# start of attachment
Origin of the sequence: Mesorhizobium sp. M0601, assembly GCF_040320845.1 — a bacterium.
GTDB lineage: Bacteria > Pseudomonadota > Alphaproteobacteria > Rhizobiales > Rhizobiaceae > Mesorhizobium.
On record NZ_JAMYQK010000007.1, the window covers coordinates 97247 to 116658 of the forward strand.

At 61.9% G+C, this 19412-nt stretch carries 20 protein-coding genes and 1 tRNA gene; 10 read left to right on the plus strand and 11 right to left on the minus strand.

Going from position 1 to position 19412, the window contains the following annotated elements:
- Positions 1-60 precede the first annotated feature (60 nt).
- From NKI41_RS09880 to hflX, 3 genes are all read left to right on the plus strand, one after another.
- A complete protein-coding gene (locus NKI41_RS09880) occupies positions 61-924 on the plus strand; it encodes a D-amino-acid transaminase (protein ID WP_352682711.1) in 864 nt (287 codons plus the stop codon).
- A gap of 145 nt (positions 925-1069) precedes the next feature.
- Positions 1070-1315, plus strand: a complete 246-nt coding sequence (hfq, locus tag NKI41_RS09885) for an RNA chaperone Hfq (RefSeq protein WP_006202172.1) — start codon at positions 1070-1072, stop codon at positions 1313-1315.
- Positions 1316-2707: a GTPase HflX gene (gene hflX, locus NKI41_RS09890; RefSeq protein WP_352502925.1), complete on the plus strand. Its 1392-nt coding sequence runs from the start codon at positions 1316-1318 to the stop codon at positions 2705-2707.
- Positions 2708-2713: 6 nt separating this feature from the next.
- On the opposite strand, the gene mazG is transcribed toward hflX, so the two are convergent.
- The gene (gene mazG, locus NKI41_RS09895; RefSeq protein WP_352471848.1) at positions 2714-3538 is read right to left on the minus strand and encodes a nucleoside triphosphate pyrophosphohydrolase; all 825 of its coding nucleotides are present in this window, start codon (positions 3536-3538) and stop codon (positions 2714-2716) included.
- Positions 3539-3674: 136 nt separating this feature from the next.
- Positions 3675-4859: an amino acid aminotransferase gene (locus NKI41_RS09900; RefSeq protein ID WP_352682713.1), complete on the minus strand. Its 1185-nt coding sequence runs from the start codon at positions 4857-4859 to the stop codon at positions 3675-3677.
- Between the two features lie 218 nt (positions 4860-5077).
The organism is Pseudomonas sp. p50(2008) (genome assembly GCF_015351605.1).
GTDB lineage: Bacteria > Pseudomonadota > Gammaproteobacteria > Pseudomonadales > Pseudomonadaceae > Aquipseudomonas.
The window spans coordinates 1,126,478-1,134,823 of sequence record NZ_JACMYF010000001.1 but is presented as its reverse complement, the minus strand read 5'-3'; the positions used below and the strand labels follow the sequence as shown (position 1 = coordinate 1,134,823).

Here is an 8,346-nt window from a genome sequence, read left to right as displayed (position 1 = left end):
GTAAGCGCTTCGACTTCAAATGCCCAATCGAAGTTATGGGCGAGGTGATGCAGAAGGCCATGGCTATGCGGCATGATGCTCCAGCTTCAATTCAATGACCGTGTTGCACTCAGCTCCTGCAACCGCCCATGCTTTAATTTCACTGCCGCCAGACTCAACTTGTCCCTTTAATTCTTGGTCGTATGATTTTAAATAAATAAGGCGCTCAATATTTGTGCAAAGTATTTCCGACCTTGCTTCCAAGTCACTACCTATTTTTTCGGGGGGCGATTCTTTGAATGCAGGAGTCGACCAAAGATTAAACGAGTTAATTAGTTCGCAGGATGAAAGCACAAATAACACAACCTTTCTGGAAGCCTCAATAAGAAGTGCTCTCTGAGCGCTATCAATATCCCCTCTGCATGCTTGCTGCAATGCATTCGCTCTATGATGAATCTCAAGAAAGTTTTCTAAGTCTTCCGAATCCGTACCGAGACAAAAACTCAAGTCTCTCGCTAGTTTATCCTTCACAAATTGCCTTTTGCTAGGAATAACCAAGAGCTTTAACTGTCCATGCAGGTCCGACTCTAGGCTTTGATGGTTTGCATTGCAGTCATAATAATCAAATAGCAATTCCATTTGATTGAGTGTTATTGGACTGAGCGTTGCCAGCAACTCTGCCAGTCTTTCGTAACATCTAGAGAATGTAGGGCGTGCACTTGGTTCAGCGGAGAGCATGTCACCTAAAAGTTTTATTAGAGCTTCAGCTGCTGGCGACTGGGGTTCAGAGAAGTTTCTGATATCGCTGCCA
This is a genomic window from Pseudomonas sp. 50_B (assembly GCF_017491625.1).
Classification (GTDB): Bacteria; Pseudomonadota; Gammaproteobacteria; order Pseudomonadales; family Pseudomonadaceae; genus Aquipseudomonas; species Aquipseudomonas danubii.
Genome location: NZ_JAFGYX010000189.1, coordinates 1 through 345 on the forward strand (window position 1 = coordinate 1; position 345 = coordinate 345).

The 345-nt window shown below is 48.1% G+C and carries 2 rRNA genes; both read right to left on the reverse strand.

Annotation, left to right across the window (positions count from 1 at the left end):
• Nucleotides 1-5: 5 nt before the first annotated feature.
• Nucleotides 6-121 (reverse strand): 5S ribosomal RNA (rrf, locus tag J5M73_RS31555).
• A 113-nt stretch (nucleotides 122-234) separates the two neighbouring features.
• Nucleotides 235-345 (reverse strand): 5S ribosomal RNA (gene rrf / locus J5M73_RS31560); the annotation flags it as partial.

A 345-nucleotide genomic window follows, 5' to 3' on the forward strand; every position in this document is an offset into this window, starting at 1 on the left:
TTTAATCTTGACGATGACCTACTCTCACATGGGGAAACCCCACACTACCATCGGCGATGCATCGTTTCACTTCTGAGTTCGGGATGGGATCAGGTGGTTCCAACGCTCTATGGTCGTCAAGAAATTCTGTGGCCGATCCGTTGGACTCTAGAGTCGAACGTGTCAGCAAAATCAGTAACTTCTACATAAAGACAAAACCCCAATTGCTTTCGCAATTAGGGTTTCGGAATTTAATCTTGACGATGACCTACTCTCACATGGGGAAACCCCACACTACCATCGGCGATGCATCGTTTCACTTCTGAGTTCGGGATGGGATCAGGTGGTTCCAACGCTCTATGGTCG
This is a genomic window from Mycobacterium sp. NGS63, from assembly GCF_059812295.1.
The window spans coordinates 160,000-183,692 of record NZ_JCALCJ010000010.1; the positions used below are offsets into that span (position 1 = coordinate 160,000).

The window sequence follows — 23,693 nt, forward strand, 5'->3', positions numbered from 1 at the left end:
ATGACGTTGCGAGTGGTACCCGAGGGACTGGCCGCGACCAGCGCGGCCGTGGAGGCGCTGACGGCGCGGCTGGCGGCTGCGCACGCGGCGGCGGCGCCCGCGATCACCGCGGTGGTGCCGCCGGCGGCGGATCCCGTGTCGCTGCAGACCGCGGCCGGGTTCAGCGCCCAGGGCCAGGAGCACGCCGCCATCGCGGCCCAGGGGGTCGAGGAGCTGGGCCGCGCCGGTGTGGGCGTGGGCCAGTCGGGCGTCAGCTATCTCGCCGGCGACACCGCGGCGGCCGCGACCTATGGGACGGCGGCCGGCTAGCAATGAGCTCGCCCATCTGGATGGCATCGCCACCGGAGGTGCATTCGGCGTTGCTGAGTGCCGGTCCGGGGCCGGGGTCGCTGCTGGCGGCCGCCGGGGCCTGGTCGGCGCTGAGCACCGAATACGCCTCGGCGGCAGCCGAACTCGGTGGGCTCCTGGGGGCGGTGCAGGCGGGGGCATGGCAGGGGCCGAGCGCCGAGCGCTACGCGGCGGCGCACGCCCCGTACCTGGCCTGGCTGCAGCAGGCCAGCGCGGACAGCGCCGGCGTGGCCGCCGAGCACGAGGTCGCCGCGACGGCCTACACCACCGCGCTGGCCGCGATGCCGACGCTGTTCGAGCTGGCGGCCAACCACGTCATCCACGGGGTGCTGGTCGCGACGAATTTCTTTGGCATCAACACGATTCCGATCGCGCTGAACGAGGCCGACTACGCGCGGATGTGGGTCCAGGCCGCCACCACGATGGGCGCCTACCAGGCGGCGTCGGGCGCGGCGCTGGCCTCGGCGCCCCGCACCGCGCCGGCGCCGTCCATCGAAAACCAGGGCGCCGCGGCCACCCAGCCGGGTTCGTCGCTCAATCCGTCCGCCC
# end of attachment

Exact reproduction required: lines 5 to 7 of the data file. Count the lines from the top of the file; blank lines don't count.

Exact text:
Going from position 1 to position 19412, the window contains the following annotated elements:
- Positions 1-60 precede the first annotated feature (60 nt).
- From NKI41_RS09880 to hflX, 3 genes are all read left to right on the plus strand, one after another.